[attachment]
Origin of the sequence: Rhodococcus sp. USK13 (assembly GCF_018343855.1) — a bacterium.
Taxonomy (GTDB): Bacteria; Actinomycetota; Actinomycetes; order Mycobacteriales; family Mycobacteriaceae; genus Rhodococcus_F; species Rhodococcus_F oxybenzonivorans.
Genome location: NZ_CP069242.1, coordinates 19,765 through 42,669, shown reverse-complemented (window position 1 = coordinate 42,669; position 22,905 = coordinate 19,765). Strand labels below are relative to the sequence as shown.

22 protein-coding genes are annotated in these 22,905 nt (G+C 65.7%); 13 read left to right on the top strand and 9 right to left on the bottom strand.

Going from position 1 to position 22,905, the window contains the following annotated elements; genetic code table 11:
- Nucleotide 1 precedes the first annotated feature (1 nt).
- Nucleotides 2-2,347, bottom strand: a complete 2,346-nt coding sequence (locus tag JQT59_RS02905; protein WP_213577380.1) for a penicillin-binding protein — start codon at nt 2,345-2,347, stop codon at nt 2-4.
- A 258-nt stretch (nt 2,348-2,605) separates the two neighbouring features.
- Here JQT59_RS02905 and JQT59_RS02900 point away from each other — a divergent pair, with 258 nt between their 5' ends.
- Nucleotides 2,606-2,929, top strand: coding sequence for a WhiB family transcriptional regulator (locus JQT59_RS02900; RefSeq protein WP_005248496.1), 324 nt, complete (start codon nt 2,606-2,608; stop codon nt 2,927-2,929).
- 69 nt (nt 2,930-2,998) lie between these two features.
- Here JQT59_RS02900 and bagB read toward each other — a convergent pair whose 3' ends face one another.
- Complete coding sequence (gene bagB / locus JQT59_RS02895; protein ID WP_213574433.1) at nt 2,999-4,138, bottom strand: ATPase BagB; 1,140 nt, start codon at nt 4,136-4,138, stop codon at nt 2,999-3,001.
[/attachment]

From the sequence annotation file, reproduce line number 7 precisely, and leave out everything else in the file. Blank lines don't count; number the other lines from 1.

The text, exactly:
- Nucleotides 2-2,347, bottom strand: a complete 2,346-nt coding sequence (locus tag JQT59_RS02905; protein WP_213577380.1) for a penicillin-binding protein — start codon at nt 2,345-2,347, stop codon at nt 2-4.